With the influx of farmers in the West, came a need for
farmers to organize so that they would not be at the mercy
of Eastern interests, who seemed more interested in their
own profit than the need for farmers to make a living.
Farmers who settled in the West had a hard time making ends
meet, and high tariffs, transportation costs that exceeded
the value of their produce, and expensive equipment made
their situation that much harder.
In 1909, two cooperative farm organizations joined
together to form one larger organization, the United Farmers
of Alberta (UFA). It was felt that if farmers joined
together, they would be better able to make their voices
heard and achieve reforms applicable to farms.
Major goals of the UFA included the furtherance of the
interests of farmers and ranchers, by uniting their efforts
to obtain fair prices for farm produce and the cheapest
prices for transporting that produce to market; fostering
cooperation by studying and teaching cooperative principles
and establishing cooperative societies; and watching,
influencing, and promoting farm-friendly legislation.
Although the Liberal government in Alberta was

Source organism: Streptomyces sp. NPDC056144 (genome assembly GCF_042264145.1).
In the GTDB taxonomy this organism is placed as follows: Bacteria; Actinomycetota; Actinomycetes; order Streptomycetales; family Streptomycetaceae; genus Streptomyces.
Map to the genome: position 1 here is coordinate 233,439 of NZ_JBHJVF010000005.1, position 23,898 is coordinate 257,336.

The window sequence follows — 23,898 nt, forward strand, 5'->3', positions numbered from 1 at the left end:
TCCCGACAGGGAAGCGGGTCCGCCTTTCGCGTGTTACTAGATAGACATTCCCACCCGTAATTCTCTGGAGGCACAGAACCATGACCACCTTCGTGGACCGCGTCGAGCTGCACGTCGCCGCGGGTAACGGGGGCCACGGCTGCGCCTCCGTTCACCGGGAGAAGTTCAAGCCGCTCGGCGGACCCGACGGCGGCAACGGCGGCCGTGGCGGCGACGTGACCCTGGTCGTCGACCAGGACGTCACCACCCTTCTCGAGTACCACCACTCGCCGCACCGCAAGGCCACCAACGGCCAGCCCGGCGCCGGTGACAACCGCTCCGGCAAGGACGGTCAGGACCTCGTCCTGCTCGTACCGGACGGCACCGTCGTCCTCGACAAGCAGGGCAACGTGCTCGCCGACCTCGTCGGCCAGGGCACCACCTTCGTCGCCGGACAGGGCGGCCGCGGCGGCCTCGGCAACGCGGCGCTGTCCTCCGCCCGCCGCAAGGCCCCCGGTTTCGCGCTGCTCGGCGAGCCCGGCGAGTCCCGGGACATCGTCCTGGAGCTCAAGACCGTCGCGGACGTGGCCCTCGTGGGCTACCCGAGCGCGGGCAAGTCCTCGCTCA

sympathetic to the concerns of the UFA, by the end of the
First World War, the UFA began gearing up to run its own
candidates in the 1921 election. Widespread discontent with
social, economic and political conditions—on both the
federal and provincial levels—motivated the UFA to take an
active role in politics, believing that neither the Liberals
nor the Conservatives were able to effectively represent the
needs of farmers.
|Heritage Trail: Controlling Liquor
in Alberta, Part Four: Prohibition
||At the time when the new
province of Alberta passed its Liquor Ordinance in
1907, it also brought into effect provisions for
"Direct Legislation." And as historian David Leonard
points out, it didn't take long for the United Farm
Women of Alberta to rally support for Prohibition.